In a Dec. 17 memo from Deputy Attorney General Sally Quillian Yates, the U.S. Department of Justice (DOJ) announced that criminal prosecutions of worker safety violations under the Occupational Safety and Health (OSH) Act, the Mine Safety Act, the Migrant and Seasonal Agricultural Worker Protection Act, and the Atomic Energy Act are being moved to the Environmental Crimes Section of the DOJ’s Environment and Natural Resources Division.
According to Yates, the “announcement demonstrates a renewed commitment by both the Department of Labor and the Department of Justice to utilize criminal prosecution as an enforcement tool to protect the health and safety of workers.”
Because criminal penalties under the OSH Act are classified as misdemeanors, a goal of the move is to include additional charges, including charges under various environmental statutes that can result in more severe sanctions as part of worker safety prosecutions where appropriate. Unlike the OSH Act, criminal violations of many environmental statutes, including the Clean Air Act, the Resource Conservation and Recovery Act, and the Clean Water Act, can be charged as felonies that include significant fines and longer periods of incarceration. Under this new initiative, “prosecutors have now been encouraged to consider utilizing Title 18 and environmental offenses, which often occur in conjunction with worker safety crimes, to enhance penalties and increase deterrence.”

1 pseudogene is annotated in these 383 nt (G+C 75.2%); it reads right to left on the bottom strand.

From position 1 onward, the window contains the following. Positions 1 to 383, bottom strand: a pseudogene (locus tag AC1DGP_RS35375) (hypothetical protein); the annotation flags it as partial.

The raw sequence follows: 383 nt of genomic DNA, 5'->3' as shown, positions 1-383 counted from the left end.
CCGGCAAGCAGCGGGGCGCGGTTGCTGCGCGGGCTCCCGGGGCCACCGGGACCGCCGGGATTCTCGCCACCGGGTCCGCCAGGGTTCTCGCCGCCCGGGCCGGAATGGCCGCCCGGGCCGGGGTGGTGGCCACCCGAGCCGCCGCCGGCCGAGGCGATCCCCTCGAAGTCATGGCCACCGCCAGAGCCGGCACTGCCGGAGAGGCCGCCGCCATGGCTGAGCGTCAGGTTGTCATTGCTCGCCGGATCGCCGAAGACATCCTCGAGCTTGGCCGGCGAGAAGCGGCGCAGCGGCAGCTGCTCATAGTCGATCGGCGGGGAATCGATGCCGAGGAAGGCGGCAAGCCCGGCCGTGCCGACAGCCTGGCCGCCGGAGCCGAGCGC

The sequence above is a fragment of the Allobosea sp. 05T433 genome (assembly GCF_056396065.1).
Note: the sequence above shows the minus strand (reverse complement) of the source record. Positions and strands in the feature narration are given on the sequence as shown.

Information about the worker endangerment initiative as well as a copy of the Dec. 17 Yates Memo and the Memorandum of Understanding between DOJ and the Department of Labor (DOL) can be accessed on the DOJ’s website.
For more information, contact the Barnes & Thornburg attorney with whom you normally work, or one of the following attorneys: Mike Scanlon at 317-231-7387, email@example.com; Patty Ogden at 317-231-7712 or Patricia.Ogden@btlaw.com; Mark Kittaka at 260-425-4616 or firstname.lastname@example.org; or Don Lawless at 616-742-3994 or email@example.com.
© 2015 Barnes & Thornburg LLP. All Rights Reserved. This page, and all information on it, is proprietary and the property of Barnes & Thornburg LLP. It may not be reproduced, in any form, without the express written consent of Barnes & Thornburg LLP.
This Barnes & Thornburg LLP publication should not be construed as legal advice or legal opinion on any specific facts or circumstances. The contents are intended for general informational purposes only, and you are urged to consult your own lawyer on any specific legal questions you may have concerning your situation.